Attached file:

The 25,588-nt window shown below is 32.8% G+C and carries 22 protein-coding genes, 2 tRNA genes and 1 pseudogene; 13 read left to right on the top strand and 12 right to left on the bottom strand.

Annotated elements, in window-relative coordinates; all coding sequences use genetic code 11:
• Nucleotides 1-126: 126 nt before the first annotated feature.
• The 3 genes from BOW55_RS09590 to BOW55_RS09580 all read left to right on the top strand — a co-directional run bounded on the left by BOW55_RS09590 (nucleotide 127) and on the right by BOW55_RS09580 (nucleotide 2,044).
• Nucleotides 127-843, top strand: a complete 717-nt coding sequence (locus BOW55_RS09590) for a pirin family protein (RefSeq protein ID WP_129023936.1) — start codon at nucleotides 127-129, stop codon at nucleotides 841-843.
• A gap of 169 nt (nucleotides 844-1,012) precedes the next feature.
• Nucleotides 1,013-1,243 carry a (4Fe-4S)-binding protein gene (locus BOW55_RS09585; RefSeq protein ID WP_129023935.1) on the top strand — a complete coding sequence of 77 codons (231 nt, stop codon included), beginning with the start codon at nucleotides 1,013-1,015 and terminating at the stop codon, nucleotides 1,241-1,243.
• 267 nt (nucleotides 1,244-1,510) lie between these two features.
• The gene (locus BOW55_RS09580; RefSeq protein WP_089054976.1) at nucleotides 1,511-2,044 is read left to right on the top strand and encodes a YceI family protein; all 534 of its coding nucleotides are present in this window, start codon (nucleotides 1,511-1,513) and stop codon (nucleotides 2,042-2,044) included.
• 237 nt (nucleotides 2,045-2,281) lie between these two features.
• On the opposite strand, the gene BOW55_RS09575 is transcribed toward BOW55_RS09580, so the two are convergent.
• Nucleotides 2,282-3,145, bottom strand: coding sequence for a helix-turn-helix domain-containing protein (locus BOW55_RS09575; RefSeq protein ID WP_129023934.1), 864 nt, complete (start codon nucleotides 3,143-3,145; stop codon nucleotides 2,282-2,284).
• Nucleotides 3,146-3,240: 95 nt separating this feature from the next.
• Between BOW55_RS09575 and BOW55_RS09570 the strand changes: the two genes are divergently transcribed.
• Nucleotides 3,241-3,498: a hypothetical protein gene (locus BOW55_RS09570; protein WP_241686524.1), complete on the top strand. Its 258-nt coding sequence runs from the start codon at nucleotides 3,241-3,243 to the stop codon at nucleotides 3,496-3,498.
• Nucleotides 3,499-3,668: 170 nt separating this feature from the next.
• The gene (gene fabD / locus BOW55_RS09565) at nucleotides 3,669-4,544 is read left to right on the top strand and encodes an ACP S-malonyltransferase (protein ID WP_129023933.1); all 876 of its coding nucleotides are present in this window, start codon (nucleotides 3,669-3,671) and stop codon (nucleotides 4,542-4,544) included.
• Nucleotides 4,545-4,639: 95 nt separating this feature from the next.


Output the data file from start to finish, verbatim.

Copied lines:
The 25,588-nt window shown below is 32.8% G+C and carries 22 protein-coding genes, 2 tRNA genes and 1 pseudogene; 13 read left to right on the top strand and 12 right to left on the bottom strand.

Annotated elements, in window-relative coordinates; all coding sequences use genetic code 11:
• Nucleotides 1-126: 126 nt before the first annotated feature.
• The 3 genes from BOW55_RS09590 to BOW55_RS09580 all read left to right on the top strand — a co-directional run bounded on the left by BOW55_RS09590 (nucleotide 127) and on the right by BOW55_RS09580 (nucleotide 2,044).
• Nucleotides 127-843, top strand: a complete 717-nt coding sequence (locus BOW55_RS09590) for a pirin family protein (RefSeq protein ID WP_129023936.1) — start codon at nucleotides 127-129, stop codon at nucleotides 841-843.
• A gap of 169 nt (nucleotides 844-1,012) precedes the next feature.
• Nucleotides 1,013-1,243 carry a (4Fe-4S)-binding protein gene (locus BOW55_RS09585; RefSeq protein ID WP_129023935.1) on the top strand — a complete coding sequence of 77 codons (231 nt, stop codon included), beginning with the start codon at nucleotides 1,013-1,015 and terminating at the stop codon, nucleotides 1,241-1,243.
• 267 nt (nucleotides 1,244-1,510) lie between these two features.
• The gene (locus BOW55_RS09580; RefSeq protein WP_089054976.1) at nucleotides 1,511-2,044 is read left to right on the top strand and encodes a YceI family protein; all 534 of its coding nucleotides are present in this window, start codon (nucleotides 1,511-1,513) and stop codon (nucleotides 2,042-2,044) included.
• 237 nt (nucleotides 2,045-2,281) lie between these two features.
• On the opposite strand, the gene BOW55_RS09575 is transcribed toward BOW55_RS09580, so the two are convergent.
• Nucleotides 2,282-3,145, bottom strand: coding sequence for a helix-turn-helix domain-containing protein (locus BOW55_RS09575; RefSeq protein ID WP_129023934.1), 864 nt, complete (start codon nucleotides 3,143-3,145; stop codon nucleotides 2,282-2,284).
• Nucleotides 3,146-3,240: 95 nt separating this feature from the next.
• Between BOW55_RS09575 and BOW55_RS09570 the strand changes: the two genes are divergently transcribed.
• Nucleotides 3,241-3,498: a hypothetical protein gene (locus BOW55_RS09570; protein WP_241686524.1), complete on the top strand. Its 258-nt coding sequence runs from the start codon at nucleotides 3,241-3,243 to the stop codon at nucleotides 3,496-3,498.
• Nucleotides 3,499-3,668: 170 nt separating this feature from the next.
• The gene (gene fabD / locus BOW55_RS09565) at nucleotides 3,669-4,544 is read left to right on the top strand and encodes an ACP S-malonyltransferase (protein ID WP_129023933.1); all 876 of its coding nucleotides are present in this window, start codon (nucleotides 3,669-3,671) and stop codon (nucleotides 4,542-4,544) included.
• Nucleotides 4,545-4,639: 95 nt separating this feature from the next.